Hiking without a tent is an interesting thing. If it rains, you either find a shelter or get wet. On the 4th of July, I was hiking with a guy named Doc Gnarley in Shenandoah National Park. We were about ten miles from the next shelter and heard the thunderstorm coming, so we set up camp on the front porch of a private hut that was locked. Ordinarily you'd watch fireworks on July 4th, but instead we drank Coors Beer and ate potato chips while watching the lightning. On another occasion, I arrived at the Brink Road Shelter in New Jersey only to find it full, so I pulled the picnic table under the edge of the roof and slept on the table ... until my friend Sea Legs showed up two hours later, whereupon I slept at the foot of the shelter. I got kicked a lot, but it was dry.
Thru-hiker etiquette dictates that a shelter is never full, no matter how many people are in it. Since staying dry is very important to avoid getting hypothermia, you'd never want to turn someone away. So sometimes ten or twelve people will crowd into a space built for six. But generally, when people show up and put a shelter over capacity, some of the people who are already there go set up their tent (if they have one), so it tends to work out. One time it didn't work out for me, though. In central Maine, I arrived at a six-person shelter with six people in it at six in the evening. They informed me it was full, so I picked up my pack and hiked another nine miles in the rain with my headlamp battery dying, arriving at West Carry Pond Lean-to four hours later. When I woke up in the morning, it was so pleasant to be surrounded by friendly hikers who didn't mind sharing their shelter.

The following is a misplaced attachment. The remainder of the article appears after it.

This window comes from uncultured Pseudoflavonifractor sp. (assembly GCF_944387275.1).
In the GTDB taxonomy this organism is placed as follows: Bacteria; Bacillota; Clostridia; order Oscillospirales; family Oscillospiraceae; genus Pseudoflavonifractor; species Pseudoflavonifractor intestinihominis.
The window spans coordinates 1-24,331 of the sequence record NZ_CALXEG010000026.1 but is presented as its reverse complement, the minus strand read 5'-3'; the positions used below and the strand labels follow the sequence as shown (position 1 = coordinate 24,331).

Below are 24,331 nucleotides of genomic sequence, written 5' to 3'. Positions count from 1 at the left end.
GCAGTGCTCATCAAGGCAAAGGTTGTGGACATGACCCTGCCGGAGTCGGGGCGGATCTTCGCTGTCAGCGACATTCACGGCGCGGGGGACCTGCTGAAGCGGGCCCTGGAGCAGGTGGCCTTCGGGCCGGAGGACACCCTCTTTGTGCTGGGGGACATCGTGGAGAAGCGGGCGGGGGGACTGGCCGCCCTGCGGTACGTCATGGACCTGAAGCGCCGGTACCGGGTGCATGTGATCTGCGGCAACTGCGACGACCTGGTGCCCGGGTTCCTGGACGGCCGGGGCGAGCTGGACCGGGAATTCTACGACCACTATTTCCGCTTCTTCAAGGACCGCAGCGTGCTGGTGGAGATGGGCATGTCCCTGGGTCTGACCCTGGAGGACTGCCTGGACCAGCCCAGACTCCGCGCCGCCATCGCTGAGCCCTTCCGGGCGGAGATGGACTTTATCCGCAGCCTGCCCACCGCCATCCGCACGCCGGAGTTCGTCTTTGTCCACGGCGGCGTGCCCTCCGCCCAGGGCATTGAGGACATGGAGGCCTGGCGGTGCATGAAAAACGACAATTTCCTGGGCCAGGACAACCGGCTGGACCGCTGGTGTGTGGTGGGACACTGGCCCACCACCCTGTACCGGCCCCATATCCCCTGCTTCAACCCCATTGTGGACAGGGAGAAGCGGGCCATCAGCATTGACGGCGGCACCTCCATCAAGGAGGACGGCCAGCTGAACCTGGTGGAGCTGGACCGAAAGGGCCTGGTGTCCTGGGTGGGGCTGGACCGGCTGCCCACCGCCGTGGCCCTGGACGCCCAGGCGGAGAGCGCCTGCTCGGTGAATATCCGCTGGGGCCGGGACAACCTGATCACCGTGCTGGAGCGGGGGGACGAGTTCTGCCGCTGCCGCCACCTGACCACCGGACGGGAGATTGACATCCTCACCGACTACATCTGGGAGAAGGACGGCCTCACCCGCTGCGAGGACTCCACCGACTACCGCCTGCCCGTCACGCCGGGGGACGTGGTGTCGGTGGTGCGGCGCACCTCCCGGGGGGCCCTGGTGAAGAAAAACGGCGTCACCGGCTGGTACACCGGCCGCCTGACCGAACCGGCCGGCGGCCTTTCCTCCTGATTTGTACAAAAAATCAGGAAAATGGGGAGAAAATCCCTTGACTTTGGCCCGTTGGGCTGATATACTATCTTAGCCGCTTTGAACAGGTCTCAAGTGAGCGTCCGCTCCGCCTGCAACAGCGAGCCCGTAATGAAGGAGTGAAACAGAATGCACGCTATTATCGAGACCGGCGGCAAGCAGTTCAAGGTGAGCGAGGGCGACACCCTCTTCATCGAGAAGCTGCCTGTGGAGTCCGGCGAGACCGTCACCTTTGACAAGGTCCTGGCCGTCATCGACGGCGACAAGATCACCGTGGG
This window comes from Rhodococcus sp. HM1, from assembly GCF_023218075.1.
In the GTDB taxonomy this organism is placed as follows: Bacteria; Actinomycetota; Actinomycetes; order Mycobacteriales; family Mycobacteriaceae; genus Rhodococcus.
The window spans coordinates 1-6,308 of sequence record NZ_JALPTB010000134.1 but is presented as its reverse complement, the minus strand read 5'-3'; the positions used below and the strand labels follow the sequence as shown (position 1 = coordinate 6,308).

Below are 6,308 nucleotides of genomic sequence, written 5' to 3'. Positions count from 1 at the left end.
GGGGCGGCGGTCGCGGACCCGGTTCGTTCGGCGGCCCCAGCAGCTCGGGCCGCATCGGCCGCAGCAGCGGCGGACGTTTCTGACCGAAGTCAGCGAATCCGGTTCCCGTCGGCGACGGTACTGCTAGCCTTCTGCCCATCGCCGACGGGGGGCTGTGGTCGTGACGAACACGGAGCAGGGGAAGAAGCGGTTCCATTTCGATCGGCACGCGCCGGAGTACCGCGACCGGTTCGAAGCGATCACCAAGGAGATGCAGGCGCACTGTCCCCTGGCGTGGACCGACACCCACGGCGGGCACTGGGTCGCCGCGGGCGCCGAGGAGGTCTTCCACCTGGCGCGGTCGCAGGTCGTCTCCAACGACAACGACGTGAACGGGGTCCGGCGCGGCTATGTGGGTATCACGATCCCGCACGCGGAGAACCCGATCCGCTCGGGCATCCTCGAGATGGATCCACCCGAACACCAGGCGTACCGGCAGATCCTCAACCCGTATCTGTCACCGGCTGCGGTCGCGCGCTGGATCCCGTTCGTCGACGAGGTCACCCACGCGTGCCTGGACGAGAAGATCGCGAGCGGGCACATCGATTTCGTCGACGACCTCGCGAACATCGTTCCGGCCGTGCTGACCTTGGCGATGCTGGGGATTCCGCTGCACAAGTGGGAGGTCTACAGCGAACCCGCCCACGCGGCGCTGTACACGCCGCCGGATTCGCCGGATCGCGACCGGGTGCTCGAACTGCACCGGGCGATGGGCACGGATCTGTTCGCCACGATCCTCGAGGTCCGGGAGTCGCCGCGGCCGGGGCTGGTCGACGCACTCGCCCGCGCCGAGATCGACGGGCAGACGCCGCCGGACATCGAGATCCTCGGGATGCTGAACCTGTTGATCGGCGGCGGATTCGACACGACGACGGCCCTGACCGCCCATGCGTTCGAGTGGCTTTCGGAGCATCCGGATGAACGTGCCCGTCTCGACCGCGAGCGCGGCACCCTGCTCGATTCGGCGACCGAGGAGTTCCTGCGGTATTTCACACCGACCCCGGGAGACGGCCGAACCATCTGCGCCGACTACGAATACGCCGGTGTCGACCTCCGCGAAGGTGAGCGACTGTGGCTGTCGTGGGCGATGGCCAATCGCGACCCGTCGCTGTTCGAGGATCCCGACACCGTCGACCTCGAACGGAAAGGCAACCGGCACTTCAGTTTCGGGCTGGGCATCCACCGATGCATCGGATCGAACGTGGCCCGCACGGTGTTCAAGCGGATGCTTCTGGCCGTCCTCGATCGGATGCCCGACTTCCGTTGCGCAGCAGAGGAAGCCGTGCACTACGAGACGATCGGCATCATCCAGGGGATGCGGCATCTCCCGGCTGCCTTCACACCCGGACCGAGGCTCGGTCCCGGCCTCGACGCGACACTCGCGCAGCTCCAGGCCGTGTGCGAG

Finishing the Trail
The trail ends in Baxter State Park, at the top of Mount Katahdin. The hike up the mountain is the biggest climb on the trail, and it's a rather difficult one too, but soon enough you get there. There's a sign at the top, so people tend to celebrate when they arrive. I had a cigar and a can of beer. Some other people that day brought margaritas. I suppose it's an interesting feeling, finishing the A.T. You hike for months on end, going north to a mountain in Maine, and then you get there. People stand on the top for a while, get cold from the wind, and then hike back down the mountain. A few people decide they aren't done hiking, and start the long trek back to Georgia, but most thru hikers go back to civilization. When I finished the A.T., I took a bus to Monson, ate lobster, and flew to North Dakota. Two days later I drove twelve hundred miles to Pittsburgh, found an apartment, and started graduate school. In summary, in the week before and after hiking the Appalachian Trail, I drove as far as I walked in four months. But thru hiking stays with you. Trying to describe the beautiful views is difficult, so let me leave you with a quote about Mt. Katahdin, which to me is symbolic of the trail as a whole.
Man is born to die. His works are short-lived. Buildings crumble, monuments decay, wealth vanishes, but Katahdin in all its glory forever shall remain the mountain of the people of Maine.
— Governor Percival P. Baxter